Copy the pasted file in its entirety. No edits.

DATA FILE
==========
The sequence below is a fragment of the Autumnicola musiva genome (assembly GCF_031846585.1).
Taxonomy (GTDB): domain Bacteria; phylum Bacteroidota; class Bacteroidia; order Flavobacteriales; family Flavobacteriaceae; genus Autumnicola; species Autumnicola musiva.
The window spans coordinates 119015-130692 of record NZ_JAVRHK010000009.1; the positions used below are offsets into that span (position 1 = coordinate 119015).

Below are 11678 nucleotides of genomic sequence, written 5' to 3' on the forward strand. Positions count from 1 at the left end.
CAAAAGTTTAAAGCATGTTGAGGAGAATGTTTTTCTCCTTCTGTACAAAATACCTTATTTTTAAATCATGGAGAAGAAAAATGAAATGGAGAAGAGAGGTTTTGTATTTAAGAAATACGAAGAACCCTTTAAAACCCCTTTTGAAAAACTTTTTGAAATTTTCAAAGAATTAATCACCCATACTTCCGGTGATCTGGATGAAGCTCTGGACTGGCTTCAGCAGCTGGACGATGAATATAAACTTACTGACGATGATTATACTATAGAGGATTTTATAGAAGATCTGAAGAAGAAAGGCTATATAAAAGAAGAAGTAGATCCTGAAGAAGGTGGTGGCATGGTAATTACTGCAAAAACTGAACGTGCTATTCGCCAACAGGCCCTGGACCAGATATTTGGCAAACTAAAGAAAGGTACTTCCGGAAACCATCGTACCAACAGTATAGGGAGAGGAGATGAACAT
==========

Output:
The sequence below is a fragment of the Autumnicola musiva genome (assembly GCF_031846585.1).
Taxonomy (GTDB): domain Bacteria; phylum Bacteroidota; class Bacteroidia; order Flavobacteriales; family Flavobacteriaceae; genus Autumnicola; species Autumnicola musiva.
The window spans coordinates 119015-130692 of record NZ_JAVRHK010000009.1; the positions used below are offsets into that span (position 1 = coordinate 119015).

Below are 11678 nucleotides of genomic sequence, written 5' to 3' on the forward strand. Positions count from 1 at the left end.
CAAAAGTTTAAAGCATGTTGAGGAGAATGTTTTTCTCCTTCTGTACAAAATACCTTATTTTTAAATCATGGAGAAGAAAAATGAAATGGAGAAGAGAGGTTTTGTATTTAAGAAATACGAAGAACCCTTTAAAACCCCTTTTGAAAAACTTTTTGAAATTTTCAAAGAATTAATCACCCATACTTCCGGTGATCTGGATGAAGCTCTGGACTGGCTTCAGCAGCTGGACGATGAATATAAACTTACTGACGATGATTATACTATAGAGGATTTTATAGAAGATCTGAAGAAGAAAGGCTATATAAAAGAAGAAGTAGATCCTGAAGAAGGTGGTGGCATGGTAATTACTGCAAAAACTGAACGTGCTATTCGCCAACAGGCCCTGGACCAGATATTTGGCAAACTAAAGAAAGGTACTTCCGGAAACCATCGTACCAACAGTATAGGGAGAGGAGATGAACAT